January 7, 2011

Sweet and Sour Meatballs

You, your friends, and your kids will love these Sweet and Sour Meatballs from Double Delicious. Serve them with toothpicks as an appetizer or a fun meal alongside egg noodles and veggies. In the Double Delicious book, it states you need to pre-heat your oven. This is unnecessary! Please reference this recipe instead. My apologies!

Prep time: 35 minutes
Total time: 35 minutes
Yield: serves 4

2 tablespoons olive oil
1 small onion, finely chopped
2 cloves garlic, minced
2 slices soft whole-wheat bread, crust removed, torn in pieces
1/2 cup nonfat plain yogurt
1/2 cup broccoli puree
1 large egg
1/2 pound ground chicken or turkey (at least 90% lean)
1/2 teaspoon salt
1/2 teaspoon nutmeg
1/4 teaspoon pepper

2 teaspoons olive oil
1 medium onion, chopped
2 teaspoons firmly packed dark brown sugar
1/2 cup low-fat, reduced-sodium beef broth
1 tablespoon ketchup
2 teaspoons steak sauce
1/4 cup crushed pineapple in natural juice, or 1/4 cup fresh pureed pineapple
1 tablespoon orange marmalade

1. Heat 1 tablespoon of the olive oil in a large skillet over medium heat. Add the onion and cook 7 to 8 minutes, stirring often, until the onion softens. Add the garlic and cook 1 minute more, until the garlic is fragrant. Place the bread in a large mixing bowl with the cooked onion and garlic, yogurt, broccoli puree, egg, chicken, salt, nutmeg, and pepper. Beat with an electric mixer on medium speed until smooth. Form into 1/2-inch meatballs and set on a sheet of waxed paper.

2. Heat the remaining olive oil in the skillet over medium-high heat. Add half of the meatballs and cook 7 to 8 minutes, turning occasionally, until they are browned. Transfer to a plate and repeat with the remaining meatballs.

3. Meanwhile, prepare the sauce. Heat the oil in a small saucepan. Add the onion and sugar. Cook 7 to 8 minutes, stirring occasionally, until the onions are soft and slightly browned. Add the remaining ingredients and bring to a boil, cooking 1 minute more. Puree with an immersion blender or transfer to a food processor and blend until smooth. Pour over the meatballs and serve.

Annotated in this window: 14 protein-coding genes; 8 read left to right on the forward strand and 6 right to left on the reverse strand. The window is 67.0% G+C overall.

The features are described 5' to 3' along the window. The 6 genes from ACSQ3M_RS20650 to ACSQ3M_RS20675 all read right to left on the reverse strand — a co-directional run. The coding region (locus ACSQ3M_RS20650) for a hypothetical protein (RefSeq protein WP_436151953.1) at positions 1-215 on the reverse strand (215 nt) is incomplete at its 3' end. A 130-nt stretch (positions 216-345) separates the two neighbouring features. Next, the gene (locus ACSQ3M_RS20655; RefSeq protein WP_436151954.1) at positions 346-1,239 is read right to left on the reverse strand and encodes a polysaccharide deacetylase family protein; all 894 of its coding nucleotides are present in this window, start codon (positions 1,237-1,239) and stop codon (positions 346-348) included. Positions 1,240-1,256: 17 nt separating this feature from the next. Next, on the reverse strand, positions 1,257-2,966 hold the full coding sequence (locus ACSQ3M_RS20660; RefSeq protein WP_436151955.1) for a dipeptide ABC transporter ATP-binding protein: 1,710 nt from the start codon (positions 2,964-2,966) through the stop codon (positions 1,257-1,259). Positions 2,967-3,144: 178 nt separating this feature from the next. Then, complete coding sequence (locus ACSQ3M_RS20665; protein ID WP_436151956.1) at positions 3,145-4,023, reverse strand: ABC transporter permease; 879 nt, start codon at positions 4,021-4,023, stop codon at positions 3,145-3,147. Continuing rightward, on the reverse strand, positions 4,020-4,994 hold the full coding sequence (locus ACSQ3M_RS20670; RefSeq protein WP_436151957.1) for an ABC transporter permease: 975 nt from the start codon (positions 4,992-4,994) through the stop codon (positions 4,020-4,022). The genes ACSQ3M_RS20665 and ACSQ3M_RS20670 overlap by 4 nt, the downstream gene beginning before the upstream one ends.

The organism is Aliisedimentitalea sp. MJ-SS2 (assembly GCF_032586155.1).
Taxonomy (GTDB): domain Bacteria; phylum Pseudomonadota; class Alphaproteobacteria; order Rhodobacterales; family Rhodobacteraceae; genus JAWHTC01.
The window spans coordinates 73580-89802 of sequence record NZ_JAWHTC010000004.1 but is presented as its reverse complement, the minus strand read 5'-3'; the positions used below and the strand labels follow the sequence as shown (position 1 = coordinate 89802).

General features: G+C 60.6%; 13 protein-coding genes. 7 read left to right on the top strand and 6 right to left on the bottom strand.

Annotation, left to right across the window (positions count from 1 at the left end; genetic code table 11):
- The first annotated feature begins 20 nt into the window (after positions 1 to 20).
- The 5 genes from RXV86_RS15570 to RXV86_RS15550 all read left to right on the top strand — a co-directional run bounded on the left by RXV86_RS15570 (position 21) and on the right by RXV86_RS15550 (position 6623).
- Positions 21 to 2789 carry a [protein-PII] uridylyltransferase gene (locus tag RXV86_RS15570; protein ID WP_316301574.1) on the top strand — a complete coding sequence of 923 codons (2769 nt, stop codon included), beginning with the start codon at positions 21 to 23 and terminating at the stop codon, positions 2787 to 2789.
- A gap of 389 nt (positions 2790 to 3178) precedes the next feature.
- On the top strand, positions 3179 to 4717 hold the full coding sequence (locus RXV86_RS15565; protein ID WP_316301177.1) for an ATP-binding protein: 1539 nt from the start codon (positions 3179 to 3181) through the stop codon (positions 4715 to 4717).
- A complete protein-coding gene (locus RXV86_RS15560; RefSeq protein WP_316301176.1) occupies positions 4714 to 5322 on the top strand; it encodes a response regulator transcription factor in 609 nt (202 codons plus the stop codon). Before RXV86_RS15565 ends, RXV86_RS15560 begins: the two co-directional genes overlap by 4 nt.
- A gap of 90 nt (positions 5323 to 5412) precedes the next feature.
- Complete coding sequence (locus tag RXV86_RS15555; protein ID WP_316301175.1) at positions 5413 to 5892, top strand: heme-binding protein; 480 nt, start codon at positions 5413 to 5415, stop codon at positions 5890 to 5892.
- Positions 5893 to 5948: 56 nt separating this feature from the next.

Nutrition Facts
Calories: 322, Carbohydrate: 19 g, Protein: 19 g, Total Fat: 15 g, Saturated Fat: 2.5 g, Sodium: 605 mg, Fiber: 4 g

Posted by do it Delicious
Category: Delicious Recipes

January 4, 2011

Butternut Tomato Soup

What’s better than a hot bowl of soup on a cold winter’s day? Try this nondairy, sweet and tangy Butternut Tomato Soup from Double Delicious. It’s sure to warm you from the inside out.

Prep time: 25 minutes
Total time: 1 hour
Yield: serves 10

3 shallots, peeled
4 stalks celery
2 tablespoons olive oil
5 cups diced, peeled, and seeded butternut squash (1 small squash, about 2 1/2 pounds)
1 1/2 quarts low-fat, reduced-sodium vegetable broth
1 (15-ounce) can diced tomatoes, preferably “no salt added”
1/2 teaspoon salt
1/2 teaspoon pepper

Topping (optional)
1 cup silken tofu
2 tablespoons grated Parmesan
1/4 teaspoon salt

1. Slice the shallots and celery with the slicing attachment on a food processor. Heat the oil in a large stockpot over medium-high heat. Add the shallots and celery. Cook until the shallots begin to soften but not brown, 5 to 7 minutes.

2. Add the butternut squash, vegetable broth, diced tomatoes, salt, and pepper. Bring to a boil, then reduce to a simmer.

3. Cover and cook until the butternut squash becomes tender and is easily mashed with the back of a metal spoon, about 45 minutes.

4. Puree the soup with an immersion blender, or in a standing blender or food processor in batches.

5. To make the topping, place the tofu, Parmesan, and salt in a mini-chopper or food processor. Whip until smooth and serve with the soup.

Nutrition Facts
Calories: 91, Carbohydrate: 12 g, Protein: 4 g, Total Fat: 3.5 g, Saturated Fat: 0.5 g, Sodium: 260 mg, Fiber: 2.5 g

Posted by do it Delicious
Category: Delicious Recipes